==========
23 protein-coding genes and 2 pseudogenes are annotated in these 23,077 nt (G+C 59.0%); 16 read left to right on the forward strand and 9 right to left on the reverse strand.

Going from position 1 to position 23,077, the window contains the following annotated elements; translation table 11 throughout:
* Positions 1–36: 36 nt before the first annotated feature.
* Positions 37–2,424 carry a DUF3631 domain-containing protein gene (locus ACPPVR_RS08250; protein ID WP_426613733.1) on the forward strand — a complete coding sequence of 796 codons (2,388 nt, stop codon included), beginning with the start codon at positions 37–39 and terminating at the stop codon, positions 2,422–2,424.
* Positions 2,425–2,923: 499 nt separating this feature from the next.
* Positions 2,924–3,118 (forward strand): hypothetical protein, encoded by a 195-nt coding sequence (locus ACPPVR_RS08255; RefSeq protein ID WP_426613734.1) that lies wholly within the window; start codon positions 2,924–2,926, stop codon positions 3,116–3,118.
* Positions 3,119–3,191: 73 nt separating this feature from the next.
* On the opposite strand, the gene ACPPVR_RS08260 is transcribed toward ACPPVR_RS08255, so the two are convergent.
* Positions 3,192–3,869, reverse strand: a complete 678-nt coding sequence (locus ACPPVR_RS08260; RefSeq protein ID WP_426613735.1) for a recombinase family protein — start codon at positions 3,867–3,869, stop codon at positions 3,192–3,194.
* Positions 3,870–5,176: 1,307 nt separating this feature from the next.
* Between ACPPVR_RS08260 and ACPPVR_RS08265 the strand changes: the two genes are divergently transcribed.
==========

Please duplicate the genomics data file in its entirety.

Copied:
23 protein-coding genes and 2 pseudogenes are annotated in these 23,077 nt (G+C 59.0%); 16 read left to right on the forward strand and 9 right to left on the reverse strand.

Going from position 1 to position 23,077, the window contains the following annotated elements; translation table 11 throughout:
* Positions 1–36: 36 nt before the first annotated feature.
* Positions 37–2,424 carry a DUF3631 domain-containing protein gene (locus ACPPVR_RS08250; protein ID WP_426613733.1) on the forward strand — a complete coding sequence of 796 codons (2,388 nt, stop codon included), beginning with the start codon at positions 37–39 and terminating at the stop codon, positions 2,422–2,424.
* Positions 2,425–2,923: 499 nt separating this feature from the next.
* Positions 2,924–3,118 (forward strand): hypothetical protein, encoded by a 195-nt coding sequence (locus ACPPVR_RS08255; RefSeq protein ID WP_426613734.1) that lies wholly within the window; start codon positions 2,924–2,926, stop codon positions 3,116–3,118.
* Positions 3,119–3,191: 73 nt separating this feature from the next.
* On the opposite strand, the gene ACPPVR_RS08260 is transcribed toward ACPPVR_RS08255, so the two are convergent.
* Positions 3,192–3,869, reverse strand: a complete 678-nt coding sequence (locus ACPPVR_RS08260; RefSeq protein ID WP_426613735.1) for a recombinase family protein — start codon at positions 3,867–3,869, stop codon at positions 3,192–3,194.
* Positions 3,870–5,176: 1,307 nt separating this feature from the next.
* Between ACPPVR_RS08260 and ACPPVR_RS08265 the strand changes: the two genes are divergently transcribed.